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Canines in the Classroom teaches puppy love and life lessons

Student dog trainers get high school credit and self-esteem

Service dog-in-training King nuzzles into his student trainer Grace Hill, who clearly adores the over-sized retriever puppy.

"King is my best friend and he's helped me get through a lot," said Hill, a grade 12 student at Nantyr Shores Secondary School in Innisfil. 

There's a lot of puppy love in the room when the bell sounds for the Canines in the Classroom program, a unique puppy-based credit course that's part of service-dog charity COPE (Canine Opportunity People Empowerment). 

Teens who face extra challenges in the classroom can enroll in the canine class that gives them an opportunity to learn how to train service dogs.

Students teach their canine partners up to 90 commands including opening doors, turning on lights, retrieving out of reach items and helping with dressing - all tasks to prepare the canines for their future careers. 

The students gain many valuable, life-changing lessons too.  

"I've learned a lot about how to be a leader," Hill said. "They teach us skills that will work with humans as well as with dogs.  I've gotten a lot better with communicating. A lot better with taking action and figuring out what I want to do with certain things."

John Popowich,16, says he gets restless sitting in a classroom and the canine course breaks up the routine while allowing him to get experience for his future career as a dog trainer.  

Having a close relationship with his pup Beacon has also changed him.

"Before I started this program I used to be really shy and I wouldn't talk to anyone. I'd just be in the background. But it gave me confidence," Popowich said. 

Teacher Jane Boake founded Barrie-based COPE in 2000 and started the Canines in the Classroom program in her basement.

The puppy curriculum has been going strong for about 15 years and spread to a number of schools.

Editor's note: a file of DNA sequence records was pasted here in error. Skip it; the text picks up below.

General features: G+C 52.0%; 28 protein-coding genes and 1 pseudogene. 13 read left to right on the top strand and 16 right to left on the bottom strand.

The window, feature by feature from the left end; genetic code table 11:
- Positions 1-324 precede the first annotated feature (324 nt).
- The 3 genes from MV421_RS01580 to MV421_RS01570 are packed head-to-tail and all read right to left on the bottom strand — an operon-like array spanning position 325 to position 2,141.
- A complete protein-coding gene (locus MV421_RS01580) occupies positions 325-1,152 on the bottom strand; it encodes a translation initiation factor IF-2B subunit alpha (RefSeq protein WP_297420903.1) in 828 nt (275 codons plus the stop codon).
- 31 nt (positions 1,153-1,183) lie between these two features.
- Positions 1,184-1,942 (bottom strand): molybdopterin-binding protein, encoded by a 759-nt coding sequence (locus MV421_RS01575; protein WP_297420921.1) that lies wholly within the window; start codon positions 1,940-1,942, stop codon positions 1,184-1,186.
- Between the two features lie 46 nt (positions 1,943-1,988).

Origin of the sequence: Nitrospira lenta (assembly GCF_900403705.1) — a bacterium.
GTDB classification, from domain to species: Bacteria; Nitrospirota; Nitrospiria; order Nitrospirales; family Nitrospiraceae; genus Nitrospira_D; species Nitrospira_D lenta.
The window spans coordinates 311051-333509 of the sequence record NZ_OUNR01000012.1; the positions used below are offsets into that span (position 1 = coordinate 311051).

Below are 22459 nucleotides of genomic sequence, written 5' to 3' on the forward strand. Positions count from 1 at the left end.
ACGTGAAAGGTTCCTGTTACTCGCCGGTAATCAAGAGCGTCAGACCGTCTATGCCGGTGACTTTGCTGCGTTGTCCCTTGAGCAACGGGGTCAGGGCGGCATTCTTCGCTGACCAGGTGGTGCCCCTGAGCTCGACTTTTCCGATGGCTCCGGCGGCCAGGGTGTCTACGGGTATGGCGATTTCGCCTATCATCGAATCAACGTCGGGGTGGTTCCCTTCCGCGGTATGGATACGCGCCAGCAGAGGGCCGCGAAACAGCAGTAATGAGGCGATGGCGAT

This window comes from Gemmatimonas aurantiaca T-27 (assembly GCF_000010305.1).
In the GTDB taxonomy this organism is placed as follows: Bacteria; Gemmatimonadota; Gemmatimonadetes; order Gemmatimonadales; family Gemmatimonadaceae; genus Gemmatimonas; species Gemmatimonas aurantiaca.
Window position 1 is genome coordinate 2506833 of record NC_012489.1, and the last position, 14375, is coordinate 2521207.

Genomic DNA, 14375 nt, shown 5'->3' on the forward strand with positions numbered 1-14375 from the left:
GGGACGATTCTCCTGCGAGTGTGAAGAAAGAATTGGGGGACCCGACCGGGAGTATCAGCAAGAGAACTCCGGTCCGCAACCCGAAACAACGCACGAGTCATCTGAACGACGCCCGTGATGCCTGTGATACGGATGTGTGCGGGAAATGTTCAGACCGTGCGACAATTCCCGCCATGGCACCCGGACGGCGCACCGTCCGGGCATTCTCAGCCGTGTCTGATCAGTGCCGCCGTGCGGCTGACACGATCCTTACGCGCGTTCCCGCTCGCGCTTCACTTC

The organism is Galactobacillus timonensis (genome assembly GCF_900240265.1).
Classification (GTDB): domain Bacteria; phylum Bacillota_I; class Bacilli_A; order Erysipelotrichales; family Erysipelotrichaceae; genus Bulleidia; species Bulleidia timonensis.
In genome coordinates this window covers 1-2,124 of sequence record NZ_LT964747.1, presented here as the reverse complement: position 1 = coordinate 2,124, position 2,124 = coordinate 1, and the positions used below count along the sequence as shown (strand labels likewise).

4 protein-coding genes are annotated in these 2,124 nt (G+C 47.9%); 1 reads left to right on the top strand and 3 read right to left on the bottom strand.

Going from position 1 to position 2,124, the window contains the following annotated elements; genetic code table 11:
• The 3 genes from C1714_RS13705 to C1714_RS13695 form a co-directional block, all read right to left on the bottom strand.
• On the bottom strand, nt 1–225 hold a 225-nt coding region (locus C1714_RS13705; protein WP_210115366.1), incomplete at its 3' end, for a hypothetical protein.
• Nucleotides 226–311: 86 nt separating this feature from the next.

"I think I've had maybe 800 students go through the program since the beginning and I would say every kid has taken something very positive out of it and some it just been absolutely life-changing. It's a pretty neat thing to be involved with," said Boake, a high school teacher, mother and dog-owner of three.

The COPE dogs-in-training live with foster families or 'puppy raiser homes' for the two years they're in training before being placed with someone with a disability or psychiatric issues.

Volunteers, like Tracey Baker, pick up the dogs in Barrie and drive them in the COPE van to the high school and then their afternoon training with COPE instructors. 

Baker, owner of ZuZu Fashion Boutique on Dunlop St. East, just started volunteering with the program. 

"I love dogs. Beyond that however, they provide love without condition or judgement and many in our community need this support and companionship. COPE fills that need," said Baker.

The shop owner is so passionate about the puppies she launched the COPE with January at ZuZu fundraising campaign to help build awareness of the organization and the important services it provides.

One of the more difficult lessons the students at Nantyr Shores learn is how to say goodbye.

Boake says the teens are constantly reminded the dogs will eventually belong to someone else. 

"What teens get out of it is worth the difficulty of saying goodbye," she said. 

Hill is struggling to face the fact that her time with her best friend King will end. 

"If he ever saw me crying he'd start licking my face and kissing all the tears off," said Hill, getting emotional at the memory.  "If I was upset he'd lean up against me, like, 'cuddle me, love me, you'll feel better.' His love definitely changed my entire life." 

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Sue Sgambati

About the Author: Sue Sgambati

Sue has had a 30-year career in journalism working for print, radio and TV. She is a proud member of the Barrie community.
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